"When Miss Smiths and Mr. Eltons get acquainted — they do indeed — and really it is strange; it is out of the common course that what is so evidently, so palpably desirable — what courts the pre-arrangement of other people, should so immediately shape itself into the proper form. You and Mr. Elton are by situation called together; you belong to one another by every circumstance of your respective homes. Your marrying will be equal to the match at Randalls. There does seem to be a something in the air of Hartfield which gives love exactly the right direction, and sends it into the very channel where it ought to flow.
The course of true love never did run smooth —
A Hartfield edition of Shakespeare would have a long note on that passage."
"That Mr. Elton should really be in love with me, — me, of all people, who did not know him, to speak to him, at Michaelmas! And he, the very handsomest man that ever was, and a man that every body looks up to, quite like Mr. Knightley! His company so sought after, that every body says he need not eat a single meal by himself if he does not chuse it; that he has more invitations than there are days in the week. And so excellent in the Church! Miss Nash has put down all the texts he has ever preached from since he came to Highbury. Dear me! When I look back to the first time I saw him! How little did I think! — The two Abbots and I ran into the front room and peeped through the blind when we heard he was going by, and Miss Nash came and scolded us away, and staid to look through herself; however, she called me back presently, and let me look too, which was very good-natured. And how beautiful we thought he looked! He was arm-in-arm with Mr. Cole."
"This is an alliance which, whoever — whatever your friends may be, must be agreeable to them, provided at least they have common sense; and we are not to be addressing our conduct to fools. If they are anxious to see you happily married, here is a man whose amiable character gives every assurance of it; — if they wish to have you settled in the same country and circle which they have chosen to place you in, here it will be accomplished; and if their only object is that you should, in the common phrase, be well married, here is the comfortable fortune, the respectable establishment, the rise in the world which must satisfy them."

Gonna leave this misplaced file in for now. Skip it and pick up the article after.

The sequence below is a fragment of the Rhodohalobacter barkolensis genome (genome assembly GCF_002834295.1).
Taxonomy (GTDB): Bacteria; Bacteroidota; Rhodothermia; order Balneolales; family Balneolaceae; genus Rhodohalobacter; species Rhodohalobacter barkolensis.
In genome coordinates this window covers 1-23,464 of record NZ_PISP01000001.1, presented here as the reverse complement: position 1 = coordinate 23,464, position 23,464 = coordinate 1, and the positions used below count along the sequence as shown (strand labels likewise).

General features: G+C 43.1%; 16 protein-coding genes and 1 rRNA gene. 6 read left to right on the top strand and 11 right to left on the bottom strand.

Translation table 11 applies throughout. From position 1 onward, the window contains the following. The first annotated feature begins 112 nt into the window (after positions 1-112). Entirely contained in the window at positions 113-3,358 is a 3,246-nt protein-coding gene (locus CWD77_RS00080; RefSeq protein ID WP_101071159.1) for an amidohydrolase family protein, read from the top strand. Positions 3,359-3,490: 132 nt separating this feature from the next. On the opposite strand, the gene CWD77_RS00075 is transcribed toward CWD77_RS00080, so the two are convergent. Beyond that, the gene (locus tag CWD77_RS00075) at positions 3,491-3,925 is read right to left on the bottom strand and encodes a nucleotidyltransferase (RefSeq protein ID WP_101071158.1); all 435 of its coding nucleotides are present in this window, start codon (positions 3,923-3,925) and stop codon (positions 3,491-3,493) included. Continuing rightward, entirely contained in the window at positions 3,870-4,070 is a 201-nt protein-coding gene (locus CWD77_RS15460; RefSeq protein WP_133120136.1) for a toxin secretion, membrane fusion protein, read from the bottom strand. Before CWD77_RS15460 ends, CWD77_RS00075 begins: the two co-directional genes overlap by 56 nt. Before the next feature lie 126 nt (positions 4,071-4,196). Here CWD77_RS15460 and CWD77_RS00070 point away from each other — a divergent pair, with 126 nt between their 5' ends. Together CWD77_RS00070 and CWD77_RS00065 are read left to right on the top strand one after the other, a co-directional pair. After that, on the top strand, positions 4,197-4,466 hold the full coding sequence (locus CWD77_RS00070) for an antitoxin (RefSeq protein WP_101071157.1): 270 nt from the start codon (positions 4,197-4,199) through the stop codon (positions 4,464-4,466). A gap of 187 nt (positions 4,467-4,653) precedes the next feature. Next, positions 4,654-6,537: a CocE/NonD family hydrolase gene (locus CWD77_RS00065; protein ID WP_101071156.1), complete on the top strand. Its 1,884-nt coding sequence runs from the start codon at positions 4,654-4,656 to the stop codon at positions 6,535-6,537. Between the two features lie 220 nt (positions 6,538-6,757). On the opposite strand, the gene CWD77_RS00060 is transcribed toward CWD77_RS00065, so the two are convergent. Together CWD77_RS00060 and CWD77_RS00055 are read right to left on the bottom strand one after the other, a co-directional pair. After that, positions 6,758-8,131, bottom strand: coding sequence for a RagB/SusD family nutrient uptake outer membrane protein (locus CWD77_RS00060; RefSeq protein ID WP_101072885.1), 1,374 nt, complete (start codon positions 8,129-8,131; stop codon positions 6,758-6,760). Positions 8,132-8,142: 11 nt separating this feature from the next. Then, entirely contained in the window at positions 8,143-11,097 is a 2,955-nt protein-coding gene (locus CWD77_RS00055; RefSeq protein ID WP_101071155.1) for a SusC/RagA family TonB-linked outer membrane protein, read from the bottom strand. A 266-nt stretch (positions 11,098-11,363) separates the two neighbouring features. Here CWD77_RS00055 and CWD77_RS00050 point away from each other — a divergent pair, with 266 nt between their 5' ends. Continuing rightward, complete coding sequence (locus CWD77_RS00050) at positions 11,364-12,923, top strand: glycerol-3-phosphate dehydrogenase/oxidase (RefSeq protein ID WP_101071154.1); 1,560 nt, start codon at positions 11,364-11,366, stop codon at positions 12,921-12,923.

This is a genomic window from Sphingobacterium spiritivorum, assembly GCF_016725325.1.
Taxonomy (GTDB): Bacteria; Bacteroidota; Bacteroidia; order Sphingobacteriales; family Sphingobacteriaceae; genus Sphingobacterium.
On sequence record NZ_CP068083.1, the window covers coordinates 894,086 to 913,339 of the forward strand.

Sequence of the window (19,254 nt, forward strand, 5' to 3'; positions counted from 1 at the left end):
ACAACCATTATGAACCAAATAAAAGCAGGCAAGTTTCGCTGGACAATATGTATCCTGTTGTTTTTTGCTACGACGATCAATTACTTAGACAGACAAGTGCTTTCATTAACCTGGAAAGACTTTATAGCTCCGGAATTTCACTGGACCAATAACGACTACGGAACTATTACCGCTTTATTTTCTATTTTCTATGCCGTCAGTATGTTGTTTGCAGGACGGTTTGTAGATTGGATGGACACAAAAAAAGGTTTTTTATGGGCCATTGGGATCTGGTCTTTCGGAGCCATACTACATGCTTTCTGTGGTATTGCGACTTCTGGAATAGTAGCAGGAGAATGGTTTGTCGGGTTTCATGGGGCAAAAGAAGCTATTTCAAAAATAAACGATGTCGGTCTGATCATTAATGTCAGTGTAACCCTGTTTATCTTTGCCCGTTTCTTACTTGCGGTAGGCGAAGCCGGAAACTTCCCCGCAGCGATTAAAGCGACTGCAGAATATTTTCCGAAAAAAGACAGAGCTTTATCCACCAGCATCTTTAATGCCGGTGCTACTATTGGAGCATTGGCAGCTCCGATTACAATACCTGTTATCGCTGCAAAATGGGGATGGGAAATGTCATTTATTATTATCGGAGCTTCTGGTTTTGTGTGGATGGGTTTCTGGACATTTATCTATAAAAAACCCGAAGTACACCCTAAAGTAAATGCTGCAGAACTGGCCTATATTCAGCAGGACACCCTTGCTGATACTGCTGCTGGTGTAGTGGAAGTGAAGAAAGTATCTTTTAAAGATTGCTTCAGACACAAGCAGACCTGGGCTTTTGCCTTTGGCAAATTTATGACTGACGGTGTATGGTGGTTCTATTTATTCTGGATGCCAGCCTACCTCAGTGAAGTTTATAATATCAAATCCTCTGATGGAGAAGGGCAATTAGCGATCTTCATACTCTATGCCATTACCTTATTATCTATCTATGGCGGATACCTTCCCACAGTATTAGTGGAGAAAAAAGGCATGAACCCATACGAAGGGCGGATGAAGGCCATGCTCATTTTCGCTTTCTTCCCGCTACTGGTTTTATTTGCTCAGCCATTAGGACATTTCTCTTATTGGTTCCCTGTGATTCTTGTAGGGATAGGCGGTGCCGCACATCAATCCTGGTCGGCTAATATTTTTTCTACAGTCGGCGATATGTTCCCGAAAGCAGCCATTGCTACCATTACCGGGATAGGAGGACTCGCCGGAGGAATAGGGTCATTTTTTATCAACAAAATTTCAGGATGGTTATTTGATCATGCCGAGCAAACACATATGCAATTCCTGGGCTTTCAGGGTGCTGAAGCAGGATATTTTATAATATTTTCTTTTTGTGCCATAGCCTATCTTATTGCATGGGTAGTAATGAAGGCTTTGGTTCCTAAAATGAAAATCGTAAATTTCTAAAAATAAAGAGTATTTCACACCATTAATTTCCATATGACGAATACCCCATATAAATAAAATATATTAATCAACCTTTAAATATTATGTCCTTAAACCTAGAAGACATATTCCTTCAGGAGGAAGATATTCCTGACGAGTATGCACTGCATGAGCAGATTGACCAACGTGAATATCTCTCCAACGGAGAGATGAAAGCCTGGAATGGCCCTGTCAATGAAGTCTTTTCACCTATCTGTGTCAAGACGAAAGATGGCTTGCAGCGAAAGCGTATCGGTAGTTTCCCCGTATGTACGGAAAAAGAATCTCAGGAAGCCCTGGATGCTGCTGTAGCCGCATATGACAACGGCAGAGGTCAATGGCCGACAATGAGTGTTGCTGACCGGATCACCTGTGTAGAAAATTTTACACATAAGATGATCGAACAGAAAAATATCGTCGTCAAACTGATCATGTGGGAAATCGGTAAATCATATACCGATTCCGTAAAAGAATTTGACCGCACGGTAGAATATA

"Yes, very true. How nicely you talk; I love to hear you. You understand every thing. You and Mr. Elton are one as clever as the other. This charade! — If I had studied a twelvemonth, I could never have made any thing like it."
"I thought he meant to try his skill, by his manner of declining it yesterday."
"I do think it is, without exception, the best charade I ever read."
"I never read one more to the purpose, certainly."
"It is as long again as almost all we have had before."
"I do not consider its length as particularly in its favour. Such things in general cannot be too short."
Harriet was too intent on the lines to hear. The most satisfactory comparisons were rising in her mind.
"It is one thing," said she, presently — her cheeks in a glow — "to have very good sense in a common way, like every body else, and if there is any thing to say, to sit down and write a letter, and say just what you must, in a short way; and another, to write verses and charades like this."
Emma could not have desired a more spirited rejection of Mr. Martin's prose.
"Such sweet lines!" continued Harriet — "these two last! — But how shall I ever be able to return the paper, or say I have found it out? — Oh! Miss Woodhouse, what can we do about that?"